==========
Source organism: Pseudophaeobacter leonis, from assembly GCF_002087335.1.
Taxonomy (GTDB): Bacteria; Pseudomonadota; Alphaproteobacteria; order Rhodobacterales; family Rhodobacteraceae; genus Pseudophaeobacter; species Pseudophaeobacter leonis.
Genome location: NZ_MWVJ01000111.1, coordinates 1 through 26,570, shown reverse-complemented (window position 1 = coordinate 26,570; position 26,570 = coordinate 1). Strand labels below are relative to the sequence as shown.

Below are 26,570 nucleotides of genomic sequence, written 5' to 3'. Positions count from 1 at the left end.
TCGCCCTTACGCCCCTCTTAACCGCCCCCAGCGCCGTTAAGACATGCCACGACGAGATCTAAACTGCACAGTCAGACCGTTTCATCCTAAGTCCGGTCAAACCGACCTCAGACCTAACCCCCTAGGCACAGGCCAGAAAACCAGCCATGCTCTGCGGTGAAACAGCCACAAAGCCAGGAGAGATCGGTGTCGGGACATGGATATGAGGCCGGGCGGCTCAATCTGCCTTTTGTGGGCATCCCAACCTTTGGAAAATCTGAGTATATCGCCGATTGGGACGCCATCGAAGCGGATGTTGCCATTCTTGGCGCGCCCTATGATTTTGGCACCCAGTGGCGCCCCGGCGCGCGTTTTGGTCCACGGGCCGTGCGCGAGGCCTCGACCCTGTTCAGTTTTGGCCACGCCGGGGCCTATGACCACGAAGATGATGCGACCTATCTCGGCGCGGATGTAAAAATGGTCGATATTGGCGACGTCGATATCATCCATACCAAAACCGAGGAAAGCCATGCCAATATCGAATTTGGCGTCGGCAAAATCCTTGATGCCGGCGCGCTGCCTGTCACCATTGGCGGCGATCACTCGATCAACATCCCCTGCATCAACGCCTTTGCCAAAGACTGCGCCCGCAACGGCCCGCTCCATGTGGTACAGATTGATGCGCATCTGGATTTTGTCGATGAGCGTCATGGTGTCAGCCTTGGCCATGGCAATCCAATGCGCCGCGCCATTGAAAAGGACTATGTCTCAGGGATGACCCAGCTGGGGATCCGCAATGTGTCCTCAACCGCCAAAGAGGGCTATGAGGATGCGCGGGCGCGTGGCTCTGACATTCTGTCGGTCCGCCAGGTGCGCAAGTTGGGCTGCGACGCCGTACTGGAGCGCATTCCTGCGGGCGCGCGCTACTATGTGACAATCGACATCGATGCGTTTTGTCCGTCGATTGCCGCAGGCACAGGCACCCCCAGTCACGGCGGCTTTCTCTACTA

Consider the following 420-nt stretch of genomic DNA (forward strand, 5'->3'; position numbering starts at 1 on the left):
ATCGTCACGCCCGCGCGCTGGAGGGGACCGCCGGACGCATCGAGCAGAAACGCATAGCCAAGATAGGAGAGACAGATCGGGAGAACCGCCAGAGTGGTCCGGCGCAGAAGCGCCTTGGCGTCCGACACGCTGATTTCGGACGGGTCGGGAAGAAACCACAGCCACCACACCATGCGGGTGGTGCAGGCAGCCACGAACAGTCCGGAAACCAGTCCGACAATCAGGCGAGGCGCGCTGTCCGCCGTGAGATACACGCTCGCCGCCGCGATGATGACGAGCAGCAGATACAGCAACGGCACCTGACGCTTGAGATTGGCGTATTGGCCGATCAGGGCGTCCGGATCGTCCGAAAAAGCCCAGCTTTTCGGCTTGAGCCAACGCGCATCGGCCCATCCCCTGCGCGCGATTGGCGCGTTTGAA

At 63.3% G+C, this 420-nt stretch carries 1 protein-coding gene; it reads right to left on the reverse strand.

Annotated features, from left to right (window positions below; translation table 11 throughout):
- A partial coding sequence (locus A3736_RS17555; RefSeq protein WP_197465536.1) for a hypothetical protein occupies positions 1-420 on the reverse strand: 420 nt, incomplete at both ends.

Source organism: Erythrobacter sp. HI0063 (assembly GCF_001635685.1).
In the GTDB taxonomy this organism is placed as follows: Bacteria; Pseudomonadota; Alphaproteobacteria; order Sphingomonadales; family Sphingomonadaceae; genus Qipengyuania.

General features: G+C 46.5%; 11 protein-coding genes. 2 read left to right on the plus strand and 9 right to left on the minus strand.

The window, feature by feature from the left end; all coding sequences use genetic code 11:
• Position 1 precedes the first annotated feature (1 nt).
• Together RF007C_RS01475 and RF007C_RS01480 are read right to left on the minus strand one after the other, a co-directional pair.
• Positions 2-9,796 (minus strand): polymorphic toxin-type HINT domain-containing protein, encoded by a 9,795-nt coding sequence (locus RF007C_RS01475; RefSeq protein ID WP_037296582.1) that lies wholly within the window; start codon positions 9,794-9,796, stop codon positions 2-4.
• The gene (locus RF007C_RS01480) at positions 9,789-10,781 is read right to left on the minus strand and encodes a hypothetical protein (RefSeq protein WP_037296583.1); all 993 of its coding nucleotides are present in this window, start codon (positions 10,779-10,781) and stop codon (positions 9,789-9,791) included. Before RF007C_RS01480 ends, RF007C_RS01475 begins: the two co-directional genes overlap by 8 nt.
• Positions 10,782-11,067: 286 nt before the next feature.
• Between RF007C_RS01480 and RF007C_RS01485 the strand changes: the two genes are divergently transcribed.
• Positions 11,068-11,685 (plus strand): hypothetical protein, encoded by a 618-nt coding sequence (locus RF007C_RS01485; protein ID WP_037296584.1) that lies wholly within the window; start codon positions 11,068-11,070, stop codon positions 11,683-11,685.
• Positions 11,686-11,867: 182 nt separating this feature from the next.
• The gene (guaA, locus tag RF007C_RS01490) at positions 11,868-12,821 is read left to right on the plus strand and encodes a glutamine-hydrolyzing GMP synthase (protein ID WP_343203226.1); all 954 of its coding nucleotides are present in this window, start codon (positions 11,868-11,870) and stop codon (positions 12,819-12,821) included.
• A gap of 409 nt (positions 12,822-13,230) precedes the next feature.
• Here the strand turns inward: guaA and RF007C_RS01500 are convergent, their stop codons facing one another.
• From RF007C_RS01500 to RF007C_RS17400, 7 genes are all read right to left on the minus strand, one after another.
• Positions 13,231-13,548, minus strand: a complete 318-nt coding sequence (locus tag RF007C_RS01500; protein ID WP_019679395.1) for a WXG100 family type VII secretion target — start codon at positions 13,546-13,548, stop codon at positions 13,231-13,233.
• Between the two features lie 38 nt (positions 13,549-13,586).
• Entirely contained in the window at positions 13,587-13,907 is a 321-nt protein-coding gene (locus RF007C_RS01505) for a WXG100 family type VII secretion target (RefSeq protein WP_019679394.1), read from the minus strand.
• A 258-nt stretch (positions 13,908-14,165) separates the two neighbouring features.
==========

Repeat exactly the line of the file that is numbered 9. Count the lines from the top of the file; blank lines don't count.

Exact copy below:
Annotated features, from left to right (window positions below; translation table 11 throughout):